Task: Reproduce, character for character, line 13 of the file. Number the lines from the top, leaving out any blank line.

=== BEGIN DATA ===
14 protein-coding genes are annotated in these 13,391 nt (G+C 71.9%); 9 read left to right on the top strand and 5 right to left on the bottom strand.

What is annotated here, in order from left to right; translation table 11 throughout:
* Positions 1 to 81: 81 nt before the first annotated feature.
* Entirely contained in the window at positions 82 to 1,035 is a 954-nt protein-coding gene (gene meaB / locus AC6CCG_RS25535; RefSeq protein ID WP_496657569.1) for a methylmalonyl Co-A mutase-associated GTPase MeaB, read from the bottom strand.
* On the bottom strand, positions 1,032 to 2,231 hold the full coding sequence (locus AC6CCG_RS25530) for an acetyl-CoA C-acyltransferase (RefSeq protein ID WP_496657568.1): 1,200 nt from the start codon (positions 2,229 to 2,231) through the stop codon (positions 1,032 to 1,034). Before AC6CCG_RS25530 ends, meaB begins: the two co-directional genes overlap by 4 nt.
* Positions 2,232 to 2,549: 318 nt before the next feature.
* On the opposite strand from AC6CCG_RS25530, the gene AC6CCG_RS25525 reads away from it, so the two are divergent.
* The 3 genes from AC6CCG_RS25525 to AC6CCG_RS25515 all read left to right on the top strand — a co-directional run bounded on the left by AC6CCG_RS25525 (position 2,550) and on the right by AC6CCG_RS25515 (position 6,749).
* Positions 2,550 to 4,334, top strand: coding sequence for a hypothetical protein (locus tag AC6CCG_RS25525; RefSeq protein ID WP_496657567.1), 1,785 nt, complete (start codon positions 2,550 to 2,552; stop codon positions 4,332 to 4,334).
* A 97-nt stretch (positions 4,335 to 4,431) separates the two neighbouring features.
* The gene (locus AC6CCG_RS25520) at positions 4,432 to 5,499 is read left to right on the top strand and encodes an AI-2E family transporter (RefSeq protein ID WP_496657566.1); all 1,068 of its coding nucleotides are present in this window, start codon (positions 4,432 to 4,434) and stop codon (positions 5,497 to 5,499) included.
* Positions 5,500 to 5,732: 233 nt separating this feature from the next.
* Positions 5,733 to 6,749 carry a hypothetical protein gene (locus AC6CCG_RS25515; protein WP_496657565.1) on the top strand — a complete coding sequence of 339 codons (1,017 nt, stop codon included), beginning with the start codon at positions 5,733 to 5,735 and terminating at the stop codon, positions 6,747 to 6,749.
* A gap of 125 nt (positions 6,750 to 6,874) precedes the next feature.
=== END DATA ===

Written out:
* Positions 5,733 to 6,749 carry a hypothetical protein gene (locus AC6CCG_RS25515; protein WP_496657565.1) on the top strand — a complete coding sequence of 339 codons (1,017 nt, stop codon included), beginning with the start codon at positions 5,733 to 5,735 and terminating at the stop codon, positions 6,747 to 6,749.